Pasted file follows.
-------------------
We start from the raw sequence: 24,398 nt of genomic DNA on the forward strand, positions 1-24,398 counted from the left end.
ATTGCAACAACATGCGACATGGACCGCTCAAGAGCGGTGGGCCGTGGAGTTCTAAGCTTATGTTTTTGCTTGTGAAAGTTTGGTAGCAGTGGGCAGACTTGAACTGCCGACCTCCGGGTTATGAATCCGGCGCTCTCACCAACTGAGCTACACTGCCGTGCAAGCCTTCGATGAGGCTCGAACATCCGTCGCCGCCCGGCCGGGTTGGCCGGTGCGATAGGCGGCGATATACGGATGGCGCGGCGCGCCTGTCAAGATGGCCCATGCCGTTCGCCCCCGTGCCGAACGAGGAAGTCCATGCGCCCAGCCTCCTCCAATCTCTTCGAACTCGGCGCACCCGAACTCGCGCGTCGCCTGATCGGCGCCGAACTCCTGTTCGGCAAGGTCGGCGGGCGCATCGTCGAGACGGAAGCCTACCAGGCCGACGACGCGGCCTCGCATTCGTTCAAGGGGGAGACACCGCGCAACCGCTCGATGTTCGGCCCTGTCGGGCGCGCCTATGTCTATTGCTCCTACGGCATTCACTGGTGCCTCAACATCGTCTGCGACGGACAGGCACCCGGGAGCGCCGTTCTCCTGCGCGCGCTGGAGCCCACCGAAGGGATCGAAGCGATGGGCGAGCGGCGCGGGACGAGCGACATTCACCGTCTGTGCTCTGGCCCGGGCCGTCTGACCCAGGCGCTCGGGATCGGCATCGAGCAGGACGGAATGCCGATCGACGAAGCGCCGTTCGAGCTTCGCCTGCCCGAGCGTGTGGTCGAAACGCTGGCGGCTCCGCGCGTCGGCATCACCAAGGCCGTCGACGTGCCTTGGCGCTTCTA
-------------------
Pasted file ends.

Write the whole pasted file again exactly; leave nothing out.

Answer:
We start from the raw sequence: 24,398 nt of genomic DNA on the forward strand, positions 1-24,398 counted from the left end.
ATTGCAACAACATGCGACATGGACCGCTCAAGAGCGGTGGGCCGTGGAGTTCTAAGCTTATGTTTTTGCTTGTGAAAGTTTGGTAGCAGTGGGCAGACTTGAACTGCCGACCTCCGGGTTATGAATCCGGCGCTCTCACCAACTGAGCTACACTGCCGTGCAAGCCTTCGATGAGGCTCGAACATCCGTCGCCGCCCGGCCGGGTTGGCCGGTGCGATAGGCGGCGATATACGGATGGCGCGGCGCGCCTGTCAAGATGGCCCATGCCGTTCGCCCCCGTGCCGAACGAGGAAGTCCATGCGCCCAGCCTCCTCCAATCTCTTCGAACTCGGCGCACCCGAACTCGCGCGTCGCCTGATCGGCGCCGAACTCCTGTTCGGCAAGGTCGGCGGGCGCATCGTCGAGACGGAAGCCTACCAGGCCGACGACGCGGCCTCGCATTCGTTCAAGGGGGAGACACCGCGCAACCGCTCGATGTTCGGCCCTGTCGGGCGCGCCTATGTCTATTGCTCCTACGGCATTCACTGGTGCCTCAACATCGTCTGCGACGGACAGGCACCCGGGAGCGCCGTTCTCCTGCGCGCGCTGGAGCCCACCGAAGGGATCGAAGCGATGGGCGAGCGGCGCGGGACGAGCGACATTCACCGTCTGTGCTCTGGCCCGGGCCGTCTGACCCAGGCGCTCGGGATCGGCATCGAGCAGGACGGAATGCCGATCGACGAAGCGCCGTTCGAGCTTCGCCTGCCCGAGCGTGTGGTCGAAACGCTGGCGGCTCCGCGCGTCGGCATCACCAAGGCCGTCGACGTGCCTTGGCGCTTCTA